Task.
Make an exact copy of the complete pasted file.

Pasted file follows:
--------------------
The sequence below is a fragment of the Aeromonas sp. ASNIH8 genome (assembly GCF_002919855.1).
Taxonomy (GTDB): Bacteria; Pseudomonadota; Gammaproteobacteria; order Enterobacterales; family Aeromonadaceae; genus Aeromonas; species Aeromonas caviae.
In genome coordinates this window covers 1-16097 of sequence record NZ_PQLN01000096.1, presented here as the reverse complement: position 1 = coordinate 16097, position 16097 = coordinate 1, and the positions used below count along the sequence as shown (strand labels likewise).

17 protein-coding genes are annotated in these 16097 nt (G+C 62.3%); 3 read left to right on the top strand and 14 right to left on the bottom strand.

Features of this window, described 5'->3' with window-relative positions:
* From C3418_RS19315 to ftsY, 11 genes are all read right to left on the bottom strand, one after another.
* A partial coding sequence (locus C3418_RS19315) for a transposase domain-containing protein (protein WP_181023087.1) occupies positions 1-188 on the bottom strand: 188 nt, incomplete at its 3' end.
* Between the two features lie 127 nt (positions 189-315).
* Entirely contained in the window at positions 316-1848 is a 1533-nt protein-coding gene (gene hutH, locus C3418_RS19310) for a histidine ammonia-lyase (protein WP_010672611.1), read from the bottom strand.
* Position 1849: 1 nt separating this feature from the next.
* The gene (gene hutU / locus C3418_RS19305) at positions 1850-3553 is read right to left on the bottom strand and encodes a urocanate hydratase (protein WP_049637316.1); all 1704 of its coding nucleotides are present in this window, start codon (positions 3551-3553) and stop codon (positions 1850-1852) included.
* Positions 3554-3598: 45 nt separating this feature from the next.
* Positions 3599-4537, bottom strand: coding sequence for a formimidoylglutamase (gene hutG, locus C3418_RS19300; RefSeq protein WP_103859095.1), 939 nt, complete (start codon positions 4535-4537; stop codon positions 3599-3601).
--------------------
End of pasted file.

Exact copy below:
The sequence below is a fragment of the Aeromonas sp. ASNIH8 genome (assembly GCF_002919855.1).
Taxonomy (GTDB): Bacteria; Pseudomonadota; Gammaproteobacteria; order Enterobacterales; family Aeromonadaceae; genus Aeromonas; species Aeromonas caviae.
In genome coordinates this window covers 1-16097 of sequence record NZ_PQLN01000096.1, presented here as the reverse complement: position 1 = coordinate 16097, position 16097 = coordinate 1, and the positions used below count along the sequence as shown (strand labels likewise).

17 protein-coding genes are annotated in these 16097 nt (G+C 62.3%); 3 read left to right on the top strand and 14 right to left on the bottom strand.

Features of this window, described 5'->3' with window-relative positions:
* From C3418_RS19315 to ftsY, 11 genes are all read right to left on the bottom strand, one after another.
* A partial coding sequence (locus C3418_RS19315) for a transposase domain-containing protein (protein WP_181023087.1) occupies positions 1-188 on the bottom strand: 188 nt, incomplete at its 3' end.
* Between the two features lie 127 nt (positions 189-315).
* Entirely contained in the window at positions 316-1848 is a 1533-nt protein-coding gene (gene hutH, locus C3418_RS19310) for a histidine ammonia-lyase (protein WP_010672611.1), read from the bottom strand.
* Position 1849: 1 nt separating this feature from the next.
* The gene (gene hutU / locus C3418_RS19305) at positions 1850-3553 is read right to left on the bottom strand and encodes a urocanate hydratase (protein WP_049637316.1); all 1704 of its coding nucleotides are present in this window, start codon (positions 3551-3553) and stop codon (positions 1850-1852) included.
* Positions 3554-3598: 45 nt separating this feature from the next.
* Positions 3599-4537, bottom strand: coding sequence for a formimidoylglutamase (gene hutG, locus C3418_RS19300; RefSeq protein WP_103859095.1), 939 nt, complete (start codon positions 4535-4537; stop codon positions 3599-3601).